Fire Districts 10 and 38 in east King County have unanimously passed a resolution asking voters to combine both agencies into one fire authority. The measure will be on the November 8th General Election ballot.
Many fire districts are merging to share costs and improve efficiencies for taxpayers. The fire districts are losing property and tax revenue to neighboring cities from annexations. Fire district officials say that working together will maintain emergency service levels and the quality of emergency services families and businesses receive.
“We understand that annexations are part of growth management, but it has real consequences on funding for emergency services in our communities,” said Mike Mitchell, who is an elected fire commissioner from Fire District 10 and also serves as chair for Eastside Fire Authority planning committee. “Combining the fire districts is more efficient for taxpayers and will maintain service levels long-term.”
According to a press release, if approved by voters in November, property owners in Fire District 10 would see a tax decrease of 23 cents per $1,000 of assessed value. Costs climbed sharply for taxpayers in the unincorporated areas of May Valley, Tiger Mountain, Mirrormont, and Preston after Fire District 10 lost almost 3,000 parcels of land to Sammamish in the Klahanie annexation.
Fire District 38 is at risk of losing almost 25 percent of its revenue through annexations by North Bend and Snoqualmie. It’s current levy rate is not enough to maintain emergency service levels, which is why property owners would see an average tax increase of 20 cents per $1,000.
The fire authority would be funded with a traditional fire levy and a benefit charge. Voters in 11 other local Washington communities, including Fire District 10, have approved this funding model because they feel it is a more equitable way to fund emergency services.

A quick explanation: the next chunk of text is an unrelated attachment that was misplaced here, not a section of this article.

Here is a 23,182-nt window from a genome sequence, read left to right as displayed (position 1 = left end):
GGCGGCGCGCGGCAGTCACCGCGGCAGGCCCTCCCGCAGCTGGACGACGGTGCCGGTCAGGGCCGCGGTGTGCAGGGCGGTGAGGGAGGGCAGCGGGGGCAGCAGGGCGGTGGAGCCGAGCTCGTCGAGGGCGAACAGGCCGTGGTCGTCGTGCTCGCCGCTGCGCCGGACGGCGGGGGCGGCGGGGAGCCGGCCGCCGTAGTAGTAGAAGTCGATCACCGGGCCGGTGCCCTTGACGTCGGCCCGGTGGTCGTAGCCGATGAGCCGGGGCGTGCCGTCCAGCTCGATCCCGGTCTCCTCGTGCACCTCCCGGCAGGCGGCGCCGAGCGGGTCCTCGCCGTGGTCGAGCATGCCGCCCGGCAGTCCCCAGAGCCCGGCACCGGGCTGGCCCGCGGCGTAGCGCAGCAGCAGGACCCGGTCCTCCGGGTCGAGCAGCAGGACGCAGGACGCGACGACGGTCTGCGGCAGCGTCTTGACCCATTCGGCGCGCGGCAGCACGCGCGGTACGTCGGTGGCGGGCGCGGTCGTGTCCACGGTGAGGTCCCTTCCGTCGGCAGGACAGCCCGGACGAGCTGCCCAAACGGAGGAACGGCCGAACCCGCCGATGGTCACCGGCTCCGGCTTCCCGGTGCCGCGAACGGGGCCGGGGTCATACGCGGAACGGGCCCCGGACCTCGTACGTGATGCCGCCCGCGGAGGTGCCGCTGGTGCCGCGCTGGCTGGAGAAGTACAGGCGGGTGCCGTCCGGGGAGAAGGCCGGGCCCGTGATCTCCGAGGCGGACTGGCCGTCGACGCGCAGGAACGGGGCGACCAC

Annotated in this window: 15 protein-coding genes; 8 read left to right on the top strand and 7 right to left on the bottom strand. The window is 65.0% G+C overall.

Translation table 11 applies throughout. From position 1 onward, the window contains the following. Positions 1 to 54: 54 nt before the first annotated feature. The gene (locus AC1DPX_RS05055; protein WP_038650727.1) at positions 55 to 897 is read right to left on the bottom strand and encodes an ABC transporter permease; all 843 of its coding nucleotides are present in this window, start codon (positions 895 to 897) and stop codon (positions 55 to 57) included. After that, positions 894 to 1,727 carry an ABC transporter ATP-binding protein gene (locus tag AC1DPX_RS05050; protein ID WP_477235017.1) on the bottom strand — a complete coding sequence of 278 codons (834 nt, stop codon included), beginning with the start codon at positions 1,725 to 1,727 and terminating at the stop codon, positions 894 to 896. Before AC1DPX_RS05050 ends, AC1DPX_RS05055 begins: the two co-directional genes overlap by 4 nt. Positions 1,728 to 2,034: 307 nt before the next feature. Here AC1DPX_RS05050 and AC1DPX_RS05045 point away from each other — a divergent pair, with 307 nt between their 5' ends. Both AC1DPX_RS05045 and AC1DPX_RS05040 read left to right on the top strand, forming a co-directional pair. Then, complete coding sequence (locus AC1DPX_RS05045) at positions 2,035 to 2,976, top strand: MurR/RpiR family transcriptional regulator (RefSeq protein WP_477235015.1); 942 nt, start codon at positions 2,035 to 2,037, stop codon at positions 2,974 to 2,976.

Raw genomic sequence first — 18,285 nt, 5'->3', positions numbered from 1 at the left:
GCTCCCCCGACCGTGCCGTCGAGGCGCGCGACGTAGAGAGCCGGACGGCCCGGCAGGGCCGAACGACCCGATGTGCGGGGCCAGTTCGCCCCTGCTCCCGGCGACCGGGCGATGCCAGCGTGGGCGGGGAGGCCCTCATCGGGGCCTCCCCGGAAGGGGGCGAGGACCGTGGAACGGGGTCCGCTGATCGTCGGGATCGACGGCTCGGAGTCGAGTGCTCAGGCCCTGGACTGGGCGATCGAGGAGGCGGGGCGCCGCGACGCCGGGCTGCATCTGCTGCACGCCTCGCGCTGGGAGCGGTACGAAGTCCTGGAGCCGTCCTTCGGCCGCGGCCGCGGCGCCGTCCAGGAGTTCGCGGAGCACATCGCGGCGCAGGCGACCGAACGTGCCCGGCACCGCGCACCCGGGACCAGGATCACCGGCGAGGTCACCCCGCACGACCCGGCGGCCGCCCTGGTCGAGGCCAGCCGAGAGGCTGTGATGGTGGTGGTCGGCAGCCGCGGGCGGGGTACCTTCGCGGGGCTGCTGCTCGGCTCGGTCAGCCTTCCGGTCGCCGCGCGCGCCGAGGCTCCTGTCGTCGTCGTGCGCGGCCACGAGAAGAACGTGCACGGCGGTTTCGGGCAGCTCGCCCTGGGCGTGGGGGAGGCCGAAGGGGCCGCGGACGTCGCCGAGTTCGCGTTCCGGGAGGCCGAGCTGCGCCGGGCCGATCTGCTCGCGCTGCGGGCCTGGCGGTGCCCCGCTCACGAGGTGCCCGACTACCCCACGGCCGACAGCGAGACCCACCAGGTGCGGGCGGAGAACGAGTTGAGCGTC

The benefit charge replaces approximately a third of the fire levy with an annual charge based on the size of a building and its risk for fire. Smaller structures (such as single-family homes) are charged less than larger buildings because it costs less to defend them in a fire. The benefit charge is voter-approved and adjusted annually up or down to meet the demand for service in the community.
Property owners are encouraged to see what they would pay for emergency services in 2016 compared to 2017 under the fire authority. The fire districts are developing a comparison calculator that will be available on their web pages at www.eastsidefire-rescue.org within the next few weeks.
Fire Districts 38, 10 History
In 1948, the citizens in the area surrounding the City of North Bend petitioned to form a fire protection district. The area became King County Fire Protection District 38. The fire district currently serves the unincorporated areas around North Bend and Snoqualmie.
King County Fire District 10 serves Carnation and the unincorporated areas of May Valley, Tiger Mountain, Mirrormont, and Preston. On January 1, 1999, the City of Issaquah and Fire District 10 combined to form Eastside Fire and Rescue. In January of 2000, the City of North Bend, Sammamish and Fire District 38 joined the partnership.